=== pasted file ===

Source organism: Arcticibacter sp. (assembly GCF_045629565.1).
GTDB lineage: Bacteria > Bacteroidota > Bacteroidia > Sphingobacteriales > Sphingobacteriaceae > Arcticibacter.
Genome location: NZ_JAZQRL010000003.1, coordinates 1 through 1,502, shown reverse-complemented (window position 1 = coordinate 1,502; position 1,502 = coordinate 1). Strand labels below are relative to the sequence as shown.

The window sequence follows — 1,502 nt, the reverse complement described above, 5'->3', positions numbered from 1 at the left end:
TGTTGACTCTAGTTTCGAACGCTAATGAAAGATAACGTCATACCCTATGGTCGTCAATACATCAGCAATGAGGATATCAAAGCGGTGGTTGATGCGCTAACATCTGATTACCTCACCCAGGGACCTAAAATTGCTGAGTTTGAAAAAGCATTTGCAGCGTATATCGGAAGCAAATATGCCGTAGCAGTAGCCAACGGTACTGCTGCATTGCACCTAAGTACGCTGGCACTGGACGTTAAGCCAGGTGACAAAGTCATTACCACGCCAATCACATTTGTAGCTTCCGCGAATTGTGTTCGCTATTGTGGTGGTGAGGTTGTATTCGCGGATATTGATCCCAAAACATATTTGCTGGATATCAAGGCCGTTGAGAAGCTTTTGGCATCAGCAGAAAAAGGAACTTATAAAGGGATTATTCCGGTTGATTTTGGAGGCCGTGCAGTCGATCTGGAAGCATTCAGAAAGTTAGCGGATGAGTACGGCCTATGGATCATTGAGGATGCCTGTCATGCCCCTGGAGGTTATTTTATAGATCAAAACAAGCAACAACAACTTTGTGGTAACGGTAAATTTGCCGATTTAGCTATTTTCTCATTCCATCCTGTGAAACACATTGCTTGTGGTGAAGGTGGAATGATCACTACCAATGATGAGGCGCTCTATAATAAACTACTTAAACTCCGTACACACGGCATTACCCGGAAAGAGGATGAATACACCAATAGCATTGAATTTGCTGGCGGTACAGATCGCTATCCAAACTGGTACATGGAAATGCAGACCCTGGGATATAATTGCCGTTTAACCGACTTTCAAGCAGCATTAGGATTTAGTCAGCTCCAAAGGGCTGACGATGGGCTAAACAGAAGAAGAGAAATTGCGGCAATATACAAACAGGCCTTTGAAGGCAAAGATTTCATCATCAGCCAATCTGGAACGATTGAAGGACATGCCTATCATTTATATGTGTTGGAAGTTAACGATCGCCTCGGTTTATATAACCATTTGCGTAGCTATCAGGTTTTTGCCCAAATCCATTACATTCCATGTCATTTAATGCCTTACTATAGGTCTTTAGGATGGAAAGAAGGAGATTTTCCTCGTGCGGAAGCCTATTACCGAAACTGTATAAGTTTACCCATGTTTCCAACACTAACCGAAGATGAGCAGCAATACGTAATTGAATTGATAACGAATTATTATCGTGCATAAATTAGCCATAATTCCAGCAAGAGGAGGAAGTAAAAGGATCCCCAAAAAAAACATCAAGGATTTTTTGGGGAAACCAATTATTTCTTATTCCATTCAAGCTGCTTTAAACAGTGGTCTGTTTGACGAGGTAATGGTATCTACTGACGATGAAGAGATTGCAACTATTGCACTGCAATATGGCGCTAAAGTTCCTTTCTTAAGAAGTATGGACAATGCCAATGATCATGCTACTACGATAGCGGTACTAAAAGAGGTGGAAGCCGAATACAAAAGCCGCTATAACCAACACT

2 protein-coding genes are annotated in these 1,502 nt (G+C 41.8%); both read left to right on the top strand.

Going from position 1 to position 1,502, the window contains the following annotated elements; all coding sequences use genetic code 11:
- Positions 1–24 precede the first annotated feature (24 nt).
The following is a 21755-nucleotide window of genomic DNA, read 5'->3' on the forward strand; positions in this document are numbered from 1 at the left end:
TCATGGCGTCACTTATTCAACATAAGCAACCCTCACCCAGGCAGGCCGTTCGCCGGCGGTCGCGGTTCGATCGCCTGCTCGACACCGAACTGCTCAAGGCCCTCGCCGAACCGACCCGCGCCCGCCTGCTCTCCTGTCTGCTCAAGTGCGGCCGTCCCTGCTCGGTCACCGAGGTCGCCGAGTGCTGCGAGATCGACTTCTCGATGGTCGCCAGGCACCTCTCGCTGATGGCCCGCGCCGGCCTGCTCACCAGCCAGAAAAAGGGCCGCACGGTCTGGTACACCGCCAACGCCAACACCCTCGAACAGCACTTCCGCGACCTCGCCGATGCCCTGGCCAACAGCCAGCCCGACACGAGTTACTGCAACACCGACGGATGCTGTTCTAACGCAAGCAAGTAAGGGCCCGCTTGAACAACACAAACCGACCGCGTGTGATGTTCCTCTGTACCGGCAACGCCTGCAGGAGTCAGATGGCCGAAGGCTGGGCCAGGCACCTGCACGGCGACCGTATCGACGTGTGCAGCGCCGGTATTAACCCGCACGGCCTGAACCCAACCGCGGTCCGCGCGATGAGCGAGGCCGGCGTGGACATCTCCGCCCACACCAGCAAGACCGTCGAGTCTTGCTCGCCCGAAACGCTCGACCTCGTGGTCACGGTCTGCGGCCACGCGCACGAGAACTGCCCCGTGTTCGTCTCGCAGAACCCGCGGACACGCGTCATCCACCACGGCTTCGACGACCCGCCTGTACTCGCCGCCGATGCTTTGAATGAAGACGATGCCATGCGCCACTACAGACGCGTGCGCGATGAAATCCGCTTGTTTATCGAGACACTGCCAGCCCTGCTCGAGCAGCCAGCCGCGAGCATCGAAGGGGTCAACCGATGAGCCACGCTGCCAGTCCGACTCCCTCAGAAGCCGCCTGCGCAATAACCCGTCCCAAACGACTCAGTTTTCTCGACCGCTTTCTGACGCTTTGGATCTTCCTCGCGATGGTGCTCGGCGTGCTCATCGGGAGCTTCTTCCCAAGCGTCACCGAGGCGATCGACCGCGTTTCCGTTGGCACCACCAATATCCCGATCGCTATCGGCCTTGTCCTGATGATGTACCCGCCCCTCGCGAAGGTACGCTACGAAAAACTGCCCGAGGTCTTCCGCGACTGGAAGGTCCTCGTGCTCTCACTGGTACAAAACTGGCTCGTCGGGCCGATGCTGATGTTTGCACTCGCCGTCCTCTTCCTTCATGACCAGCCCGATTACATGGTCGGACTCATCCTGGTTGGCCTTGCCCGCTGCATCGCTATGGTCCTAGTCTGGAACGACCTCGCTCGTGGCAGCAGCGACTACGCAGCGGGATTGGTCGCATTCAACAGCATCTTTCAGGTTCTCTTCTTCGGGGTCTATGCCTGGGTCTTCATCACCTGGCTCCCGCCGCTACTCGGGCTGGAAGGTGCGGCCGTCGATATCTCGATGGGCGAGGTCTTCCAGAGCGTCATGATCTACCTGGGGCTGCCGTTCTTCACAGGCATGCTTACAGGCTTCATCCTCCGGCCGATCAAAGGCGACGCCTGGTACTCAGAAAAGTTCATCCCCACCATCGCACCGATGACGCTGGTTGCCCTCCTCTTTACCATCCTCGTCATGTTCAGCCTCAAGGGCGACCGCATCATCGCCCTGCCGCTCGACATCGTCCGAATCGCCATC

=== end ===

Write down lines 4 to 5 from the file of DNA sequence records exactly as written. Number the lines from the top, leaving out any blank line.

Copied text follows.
The window sequence follows — 1,502 nt, the reverse complement described above, 5'->3', positions numbered from 1 at the left end:
TGTTGACTCTAGTTTCGAACGCTAATGAAAGATAACGTCATACCCTATGGTCGTCAATACATCAGCAATGAGGATATCAAAGCGGTGGTTGATGCGCTAACATCTGATTACCTCACCCAGGGACCTAAAATTGCTGAGTTTGAAAAAGCATTTGCAGCGTATATCGGAAGCAAATATGCCGTAGCAGTAGCCAACGGTACTGCTGCATTGCACCTAAGTACGCTGGCACTGGACGTTAAGCCAGGTGACAAAGTCATTACCACGCCAATCACATTTGTAGCTTCCGCGAATTGTGTTCGCTATTGTGGTGGTGAGGTTGTATTCGCGGATATTGATCCCAAAACATATTTGCTGGATATCAAGGCCGTTGAGAAGCTTTTGGCATCAGCAGAAAAAGGAACTTATAAAGGGATTATTCCGGTTGATTTTGGAGGCCGTGCAGTCGATCTGGAAGCATTCAGAAAGTTAGCGGATGAGTACGGCCTATGGATCATTGAGGATGCCTGTCATGCCCCTGGAGGTTATTTTATAGATCAAAACAAGCAACAACAACTTTGTGGTAACGGTAAATTTGCCGATTTAGCTATTTTCTCATTCCATCCTGTGAAACACATTGCTTGTGGTGAAGGTGGAATGATCACTACCAATGATGAGGCGCTCTATAATAAACTACTTAAACTCCGTACACACGGCATTACCCGGAAAGAGGATGAATACACCAATAGCATTGAATTTGCTGGCGGTACAGATCGCTATCCAAACTGGTACATGGAAATGCAGACCCTGGGATATAATTGCCGTTTAACCGACTTTCAAGCAGCATTAGGATTTAGTCAGCTCCAAAGGGCTGACGATGGGCTAAACAGAAGAAGAGAAATTGCGGCAATATACAAACAGGCCTTTGAAGGCAAAGATTTCATCATCAGCCAATCTGGAACGATTGAAGGACATGCCTATCATTTATATGTGTTGGAAGTTAACGATCGCCTCGGTTTATATAACCATTTGCGTAGCTATCAGGTTTTTGCCCAAATCCATTACATTCCATGTCATTTAATGCCTTACTATAGGTCTTTAGGATGGAAAGAAGGAGATTTTCCTCGTGCGGAAGCCTATTACCGAAACTGTATAAGTTTACCCATGTTTCCAACACTAACCGAAGATGAGCAGCAATACGTAATTGAATTGATAACGAATTATTATCGTGCATAAATTAGCCATAATTCCAGCAAGAGGAGGAAGTAAAAGGATCCCCAAAAAAAACATCAAGGATTTTTTGGGGAAACCAATTATTTCTTATTCCATTCAAGCTGCTTTAAACAGTGGTCTGTTTGACGAGGTAATGGTATCTACTGACGATGAAGAGATTGCAACTATTGCACTGCAATATGGCGCTAAAGTTCCTTTCTTAAGAAGTATGGACAATGCCAATGATCATGCTACTACGATAGCGGTACTAAAAGAGGTGGAAGCCGAATACAAAAGCCGCTATAACCAACACT